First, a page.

The WHO recommends HIV self-testing to complement current testing approaches, although the cost of the most widely used self-test (OraQuick ADVANCE HIV I/II), at approximately US$2 per kit, is still around twice the price of the standard blood-based HIV rapid test in Africa (24). Thus, cost-efficient self-testing interventions to complement standard testing are needed. The Self-Testing AfRica project has delivered over 4.8 million self-tests in 38 countries through various distribution models (25). Its economic cost analysis of door-to-door community-based distribution models in Malawi, Zambia, and Zimbabwe reported average costs per self-test distributed at US$8.15, US$16.42, and US$13.84, respectively (17). A recent costing study from Lesotho calculated costs up to US$43.30 per self-test distributed when used as part of mobile outreach testing or index village testing (18). However, none of the above-mentioned community-based self-testing studies assessed testing coverage or the costs of secondary distribution.
A cluster-randomized nested trial within the HIV Prevention Trials Network 071 study in Zambia distributed self-tests among absent partners of present household members and assessed its cost implications (19). Similarly, it showed a high uptake and modestly increased the coverage from 65 to 68%. Community HIV care providers, hired by the study, performed the follow-up. In the self-testing intervention arm, the cost per person enumerated was US$18.37, and the cost per person tested was US$30, 1.37 times higher than in the control arm where no self-tests were used nor distributed. These costs were higher compared to our results, probably because of the very modest difference in testing coverage between the arms and the fact that the campaign and the follow-up were conducted by hired study staff, yielding larger personnel costs.
In a context where 81% of people living with HIV already know their status (26), the positivity yield in our study was low, with 3% during the campaign and 1% during the follow-up (20), and with only a minimal difference between the arms. A possible explanation may have been the unassisted self-testing of the secondary distributed tests and thus an underreporting of outcomes. Consequently, our cost per person confirmed new HIV+ was higher in the self-test arm (US$889.79) than in the control (US$753.17). Despite the low yield, the cost of identifying one HIV-positive person through our intervention was in the range of what previous community-based testing campaigns reported across sub-Sahara Africa (US$60.20 to US$1725.30) (7, 12, 14–16, 27–29) and lower than in the Zambian secondary self-test distribution trial (US$1,028.46) (19). The variability in cost estimates across the studies depends on the coverage achieved, the HIV prevalence, the intervention offered, and most importantly, the positivity rate.
Our study has several limitations. First, our micro-costing model did not capture all individual- and population-level costs and benefits of the intervention, and no quality-adjusted life years gained or disability-adjusted life years averted were included. Thus, these results should not be interpreted as a cost-effectiveness analysis. Second, the analysis is limited to a provider perspective which excluded key direct and indirect costs incurred by the clients when accessing testing services. However, the intervention offered self-testing at home and self-test return at the nearby village health worker, resulting in minimal time needed and low transport costs for the clients. Third, the study did not include a time and motion component, which would have given a more accurate reflection of the staff time involved for each activity.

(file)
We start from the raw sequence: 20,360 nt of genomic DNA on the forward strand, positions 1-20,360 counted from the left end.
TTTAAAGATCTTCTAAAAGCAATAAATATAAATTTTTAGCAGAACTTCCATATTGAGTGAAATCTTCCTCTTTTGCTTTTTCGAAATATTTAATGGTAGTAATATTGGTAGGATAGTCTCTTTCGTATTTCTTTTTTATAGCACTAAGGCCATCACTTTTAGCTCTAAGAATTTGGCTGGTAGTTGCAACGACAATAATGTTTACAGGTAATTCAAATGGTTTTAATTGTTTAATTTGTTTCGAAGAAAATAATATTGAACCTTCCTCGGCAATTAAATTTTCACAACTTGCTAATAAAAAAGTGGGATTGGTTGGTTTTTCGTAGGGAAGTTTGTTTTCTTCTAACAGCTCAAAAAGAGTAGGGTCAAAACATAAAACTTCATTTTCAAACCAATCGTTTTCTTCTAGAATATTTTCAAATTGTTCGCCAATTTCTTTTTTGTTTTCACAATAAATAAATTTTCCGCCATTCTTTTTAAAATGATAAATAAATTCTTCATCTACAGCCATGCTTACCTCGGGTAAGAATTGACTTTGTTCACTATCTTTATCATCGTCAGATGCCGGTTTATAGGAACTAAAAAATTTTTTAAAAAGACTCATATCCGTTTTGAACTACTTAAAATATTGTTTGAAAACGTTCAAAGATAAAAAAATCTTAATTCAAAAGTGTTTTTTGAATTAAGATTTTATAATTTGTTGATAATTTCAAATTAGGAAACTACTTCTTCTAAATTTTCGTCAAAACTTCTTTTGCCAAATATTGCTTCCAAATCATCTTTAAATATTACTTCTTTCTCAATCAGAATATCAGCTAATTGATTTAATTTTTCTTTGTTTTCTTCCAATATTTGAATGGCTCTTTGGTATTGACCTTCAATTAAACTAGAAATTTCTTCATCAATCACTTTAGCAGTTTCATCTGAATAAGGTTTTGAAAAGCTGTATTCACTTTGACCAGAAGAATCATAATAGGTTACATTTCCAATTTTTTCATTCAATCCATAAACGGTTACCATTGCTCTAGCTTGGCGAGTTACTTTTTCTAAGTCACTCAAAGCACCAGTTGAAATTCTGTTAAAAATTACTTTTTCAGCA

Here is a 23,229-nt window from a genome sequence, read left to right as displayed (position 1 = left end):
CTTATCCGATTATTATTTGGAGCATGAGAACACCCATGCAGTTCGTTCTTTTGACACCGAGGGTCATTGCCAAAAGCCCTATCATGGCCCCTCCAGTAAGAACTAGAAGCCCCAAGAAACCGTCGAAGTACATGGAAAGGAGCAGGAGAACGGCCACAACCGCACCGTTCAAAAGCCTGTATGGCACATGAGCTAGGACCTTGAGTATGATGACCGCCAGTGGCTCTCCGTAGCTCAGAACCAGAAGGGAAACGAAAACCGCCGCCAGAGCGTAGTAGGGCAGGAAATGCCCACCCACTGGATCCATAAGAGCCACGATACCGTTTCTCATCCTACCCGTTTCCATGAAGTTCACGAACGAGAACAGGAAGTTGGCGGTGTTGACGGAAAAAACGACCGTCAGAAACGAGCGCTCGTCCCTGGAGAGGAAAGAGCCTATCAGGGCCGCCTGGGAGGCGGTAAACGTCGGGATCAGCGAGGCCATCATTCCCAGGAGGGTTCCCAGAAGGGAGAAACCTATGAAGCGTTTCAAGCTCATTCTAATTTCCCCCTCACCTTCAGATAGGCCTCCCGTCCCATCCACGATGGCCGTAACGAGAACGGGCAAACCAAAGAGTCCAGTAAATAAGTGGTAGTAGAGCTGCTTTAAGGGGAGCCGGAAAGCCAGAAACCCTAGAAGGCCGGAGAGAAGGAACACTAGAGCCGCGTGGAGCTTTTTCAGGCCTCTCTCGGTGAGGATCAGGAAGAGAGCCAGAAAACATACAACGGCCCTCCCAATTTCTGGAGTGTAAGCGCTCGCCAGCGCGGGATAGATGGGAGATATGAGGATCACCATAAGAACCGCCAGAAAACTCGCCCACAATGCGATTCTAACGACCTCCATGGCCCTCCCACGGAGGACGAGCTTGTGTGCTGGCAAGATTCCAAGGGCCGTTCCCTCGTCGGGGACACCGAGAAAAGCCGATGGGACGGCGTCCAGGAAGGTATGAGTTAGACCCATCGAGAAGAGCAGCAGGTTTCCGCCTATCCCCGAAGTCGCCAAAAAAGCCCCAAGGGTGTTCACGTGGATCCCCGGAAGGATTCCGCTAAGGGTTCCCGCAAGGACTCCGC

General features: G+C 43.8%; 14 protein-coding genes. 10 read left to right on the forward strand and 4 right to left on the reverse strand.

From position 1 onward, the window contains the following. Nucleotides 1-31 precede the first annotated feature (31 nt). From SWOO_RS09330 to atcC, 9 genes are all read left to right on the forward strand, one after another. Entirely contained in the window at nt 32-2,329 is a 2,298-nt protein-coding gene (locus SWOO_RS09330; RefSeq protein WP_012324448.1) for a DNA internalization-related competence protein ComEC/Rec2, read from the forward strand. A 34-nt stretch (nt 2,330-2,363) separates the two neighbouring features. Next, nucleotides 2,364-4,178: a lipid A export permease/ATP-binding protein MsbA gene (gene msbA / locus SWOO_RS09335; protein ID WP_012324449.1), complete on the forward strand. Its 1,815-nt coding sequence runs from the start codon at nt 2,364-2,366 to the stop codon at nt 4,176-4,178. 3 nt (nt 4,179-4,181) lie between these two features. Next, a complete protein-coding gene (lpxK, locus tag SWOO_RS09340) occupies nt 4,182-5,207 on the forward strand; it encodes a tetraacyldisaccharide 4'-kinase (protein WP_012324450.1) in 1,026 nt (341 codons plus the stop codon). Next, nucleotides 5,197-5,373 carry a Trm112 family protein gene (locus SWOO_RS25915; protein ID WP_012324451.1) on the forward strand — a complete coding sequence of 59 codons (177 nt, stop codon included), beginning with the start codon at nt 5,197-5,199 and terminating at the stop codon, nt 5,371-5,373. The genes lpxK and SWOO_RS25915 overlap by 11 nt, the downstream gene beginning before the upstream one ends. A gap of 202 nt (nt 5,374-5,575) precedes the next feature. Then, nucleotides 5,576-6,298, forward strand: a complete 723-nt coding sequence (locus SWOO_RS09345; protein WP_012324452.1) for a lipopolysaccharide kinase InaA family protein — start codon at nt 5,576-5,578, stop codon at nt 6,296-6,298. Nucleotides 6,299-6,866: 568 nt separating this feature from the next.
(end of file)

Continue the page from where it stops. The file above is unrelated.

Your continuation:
A self-testing strategy yielding high coverage and the optimal integration of the self-test follow-up in the existing health system resulted in a low incremental cost of secondary self-test distribution during home-based HIV testing in Lesotho. This secondary self-test distribution approach resulted in lower costs per person tested than standard home-based testing alone. These results may inform the current large-scale roll-out of HIV self-tests in Africa—also driven by the COVID-19 pandemic—and should be taken into account in home-based testing policies in similar settings.
Data Availability Statement
The original contributions presented in the study are included in the article/Supplementary Material, further inquiries can be directed to the corresponding author/s.
LM built the micro-costing model with inputs from AA, NL and TG. AA drafted the first version of the manuscript. TG provided the HIV testing data from HOSENG trial. TL and MK provided costing source data. All authors read, critically revised, and approved the final manuscript. The corresponding author had full access to all the data in the study and had final responsibility for the decision to submit for publication.
This study was pre-dominantly funded by two grants from the Swiss National Science Foundation (Grant Nos. IZ07Z0_160876/1 and PCEFP3_181355), both obtained by NL. A grant from the Janggen-Pöhn-Foundation, obtained by AA, provided additional funding. AA receives his salary through a grant from the MD–Ph.D., programme of the Swiss National Science Foundation (Grant No. 323530_177576). The funders of the study had no role in study design, data collection, data analysis, data interpretation, or writing of the manuscript.
Conflict of Interest
The authors declare that the research was conducted in the absence of any commercial or financial relationships that could be construed as a potential conflict of interest.
The Supplementary Material for this article can be found online at: https://www.frontiersin.org/articles/10.3389/fmed.2021.653677/full#supplementary-material
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Keywords: human immunodeficiency virus, self-testing, secondary distribution, Lesotho, Southern Africa, cluster-randomized trial, cost analysis
Citation: Amstutz A, Matsela L, Lejone TI, Kopo M, Glass TR and Labhardt ND (2021) Reaching Absent and Refusing Individuals During Home-Based HIV Testing Through Self-Testing—at What Cost? Front. Med. 8:653677. doi: 10.3389/fmed.2021.653677
Received: 15 January 2021; Accepted: 18 May 2021;
Published: 29 June 2021.
Edited by:Donaldson Fadael Conserve, George Washington University, United States
Reviewed by:Amee Schwitters, Centers for Disease Control and Prevention (CDC), United States
Ucheoma Catherine Nwaozuru, Saint Louis University, United States
Copyright © 2021 Amstutz, Matsela, Lejone, Kopo, Glass and Labhardt. This is an open-access article distributed under the terms of the Creative Commons Attribution License (CC BY). The use, distribution or reproduction in other forums is permitted, provided the original author(s) and the copyright owner(s) are credited and that the original publication in this journal is cited, in accordance with accepted academic practice. No use, distribution or reproduction is permitted which does not comply with these terms.
*Correspondence: Alain Amstutz, firstname.lastname@example.org
†These authors have contributed equally to this work and share first authorship